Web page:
I don’t know where it came from, but all of a sudden, I began contemplating getting a nose ring. It was right after Thanksgiving, and I got that same feeling you get when you look in the mirror and decide that it’s time to do something different with your hair. I was overcome with the need to innovate and have something to show for all the internal changes I have been going through during the last few years.
I began researching places to get a nose piercing in my area and soon found articles about post piercing care and why getting pierced with a needle and thread was better than a gun. That was when it dawned on me that I would essentially be getting a hole punctured into my face and that it wasn’t something to be taken lightly.
Not only are infections common after getting your nose pierced, having an earring pushing against your nostril’s outer cartilage could potentially scar it. Plus, would it even look good on me? I didn’t want to go through with the piercing to find that it wasn’t right for me after all, risking infection and permanent scars for nothing.
Then I found some fake (or slide-on) nose rings online and decided to buy two and wear them as a test. I never received the first one (but luckily got refunded), but I got the second one in about a week and was excited to try it on.
I started wearing it only at home, gazing at myself repeatedly in the mirror, in awe of how different I looked. A week later, I started wearing it around other people and I got quite a few surprised looks. Several people noticed it right away and asked if I had actually gotten the piercing.
Then my nose started reacting; it wasn’t happy having a piece of fake jewelry perched on it. I went from feeling an itchy discomfort on my nostrils to involuntarily twitching. Without intending to, my hand would suddenly reach up to my face and touch the earring or scratch my nostril. My body’s instinct was to yank it off or to let it slide off naturally by producing sweat on my nostrils.
About a week in, a writer acquaintance noticed my fake ring during a video chat call, but not right away. When I asked him to guess if it was real or fake, he was the only one to guess that it wasn’t real but he said it looked good and encouraged me to get a real one.
“I’m noticing that a lot of people are getting them,” he added.
That was when I started to feel uneasy about getting the piercing. I found myself suddenly fixated with other people’s noses and noticed there really were a lot of people (especially women) with nose rings. They are all the rage now. Hmm.
If I were to get one, then I’d be following a growing trend. But that only made my own uneasiness grow. From a young age, I was raised to not conform to what my peers found cool but it left me feeling excluded and like a pariah for most of my teenage and young adult years.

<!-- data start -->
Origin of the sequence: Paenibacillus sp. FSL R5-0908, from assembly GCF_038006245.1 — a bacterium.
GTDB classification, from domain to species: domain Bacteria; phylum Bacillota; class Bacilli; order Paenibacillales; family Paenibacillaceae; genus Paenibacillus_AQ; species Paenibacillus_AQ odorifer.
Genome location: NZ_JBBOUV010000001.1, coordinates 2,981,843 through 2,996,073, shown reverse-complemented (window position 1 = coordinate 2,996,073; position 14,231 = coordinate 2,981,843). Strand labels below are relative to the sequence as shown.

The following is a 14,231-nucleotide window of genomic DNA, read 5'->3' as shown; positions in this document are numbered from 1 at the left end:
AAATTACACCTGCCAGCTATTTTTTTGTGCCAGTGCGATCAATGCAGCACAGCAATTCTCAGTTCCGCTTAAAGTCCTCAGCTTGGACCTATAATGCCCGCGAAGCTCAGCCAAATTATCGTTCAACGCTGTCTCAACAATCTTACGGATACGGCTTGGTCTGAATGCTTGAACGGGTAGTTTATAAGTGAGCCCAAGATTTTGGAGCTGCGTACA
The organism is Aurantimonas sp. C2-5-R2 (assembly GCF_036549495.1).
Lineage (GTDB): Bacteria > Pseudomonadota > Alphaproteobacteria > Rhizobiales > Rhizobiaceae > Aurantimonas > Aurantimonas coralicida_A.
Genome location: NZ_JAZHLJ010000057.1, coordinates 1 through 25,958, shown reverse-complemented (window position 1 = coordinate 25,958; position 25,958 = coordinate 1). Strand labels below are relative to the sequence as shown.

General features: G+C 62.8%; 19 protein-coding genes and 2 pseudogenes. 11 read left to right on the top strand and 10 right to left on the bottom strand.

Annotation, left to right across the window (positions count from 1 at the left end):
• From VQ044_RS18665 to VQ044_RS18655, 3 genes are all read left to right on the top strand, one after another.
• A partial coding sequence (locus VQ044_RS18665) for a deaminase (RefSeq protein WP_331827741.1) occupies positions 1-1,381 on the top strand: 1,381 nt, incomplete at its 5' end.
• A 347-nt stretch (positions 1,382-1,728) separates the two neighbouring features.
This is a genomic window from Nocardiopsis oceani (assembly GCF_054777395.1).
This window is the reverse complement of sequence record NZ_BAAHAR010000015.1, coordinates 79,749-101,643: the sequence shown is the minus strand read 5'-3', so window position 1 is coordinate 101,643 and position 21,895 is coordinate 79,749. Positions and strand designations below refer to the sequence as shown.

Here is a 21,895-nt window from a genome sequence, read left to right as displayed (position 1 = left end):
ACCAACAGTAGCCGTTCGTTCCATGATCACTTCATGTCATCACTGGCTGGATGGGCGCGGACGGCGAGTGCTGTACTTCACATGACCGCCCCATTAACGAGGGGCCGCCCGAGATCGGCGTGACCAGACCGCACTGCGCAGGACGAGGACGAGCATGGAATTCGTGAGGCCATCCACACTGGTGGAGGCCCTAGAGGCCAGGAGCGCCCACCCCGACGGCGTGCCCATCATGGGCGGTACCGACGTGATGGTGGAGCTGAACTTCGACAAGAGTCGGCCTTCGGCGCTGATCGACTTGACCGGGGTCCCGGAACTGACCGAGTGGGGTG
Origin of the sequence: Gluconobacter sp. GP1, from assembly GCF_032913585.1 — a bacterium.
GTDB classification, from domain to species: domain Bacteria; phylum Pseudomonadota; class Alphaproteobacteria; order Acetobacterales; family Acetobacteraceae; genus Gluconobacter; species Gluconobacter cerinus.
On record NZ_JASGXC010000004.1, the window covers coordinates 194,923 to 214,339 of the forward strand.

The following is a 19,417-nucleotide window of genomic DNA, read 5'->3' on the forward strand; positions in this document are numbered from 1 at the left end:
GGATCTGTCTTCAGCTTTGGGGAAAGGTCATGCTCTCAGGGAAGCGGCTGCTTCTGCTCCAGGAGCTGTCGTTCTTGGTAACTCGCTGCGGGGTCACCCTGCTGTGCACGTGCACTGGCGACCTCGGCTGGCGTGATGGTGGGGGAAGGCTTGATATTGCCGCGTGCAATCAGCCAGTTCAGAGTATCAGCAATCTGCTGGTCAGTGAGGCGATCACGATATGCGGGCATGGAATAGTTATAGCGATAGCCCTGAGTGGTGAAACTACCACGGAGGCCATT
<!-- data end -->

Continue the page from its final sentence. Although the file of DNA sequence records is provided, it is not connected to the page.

Now, it’s almost like the opposite is happening – after realizing that a lot of people have nose rings, I’ve been hesitant to get the real piercing. I don’t really want to conform anymore than I want to feel excluded or isolated.
Granted, many people rock piercings as a way to express their individuality. But how could I be different and uniquely me if I pierced my nose and looked exactly like almost everyone else out there? And once you get pierced, the earring has to stay in for up to 6 months. Once it is in, it is in and I’d have to wait months for the freedom to take it off whenever I wanted.
One of the biggest undertakings in my life was to live it on my own terms, which officially started when I left home at 25. But it took me several years to realize that I not only stood out at home, I still stood out among my peers from grad school, even though I was no longer conditioned to not fit or blend in with those around me. Even though I tried to make up for my years of solitude by sitting in bars and forcing a drink in an attempt at connection.
I continued to feel like I was on the outside looking in, which was what I wanted to get away from when I left home. But when I left home, I was still different, which I internalized as being wrong or as something bad. I’ve never fit in. And now, I no longer want to fit in.
While many get a nose ring to be unique, and piercings have been a way for people to express their individuality, I’ve realized that I can be unique by not having one or at least wearing it when I feel like it and taking it off when I don’t.
Maybe I will go through with getting a piercing one day, probably when they are not so in style (like the iPhone 6S that I lug around with me – I am notorious for being materialistically, um, square, but why should I spend almost a grand on an iPhone 13 that has essentially the same functionality as older phones like the 6S? ).
Maybe I’m still holding on to my prior conditioning to not conform, where I was made to feel like fitting in was bad even though I also felt bad for standing out and being different from my peers. So what’s the verdict? What do I want? A hole in my face that proves I’ve got the guts to try to be unique, according to other people? Or maybe just an accessory I can put on when I want a temporary, subtle change and take it off when I long for my good ol’ classic self?
Why do I have to make a choice one way or the other? And so it goes – I’ll stick with my faux nose ring when I want to accessorize. I trust that my nose knows best when it gets sweaty and itchy. For the most part, it wants to be uniquely unadorned and bare, the way I’ve always been and probably always will be.
That is no longer a bad thing, just like wanting to change things up sometimes isn’t a bad thing either; it is something that I’ve finally come to terms with and admire about myself – that I can hold and honor both truths. It’s okay to want or be both; that is unique in and of itself. So, I’ll stick to my status quo, with an occasional twist.
Okay, yeah…that has a nice ring to it.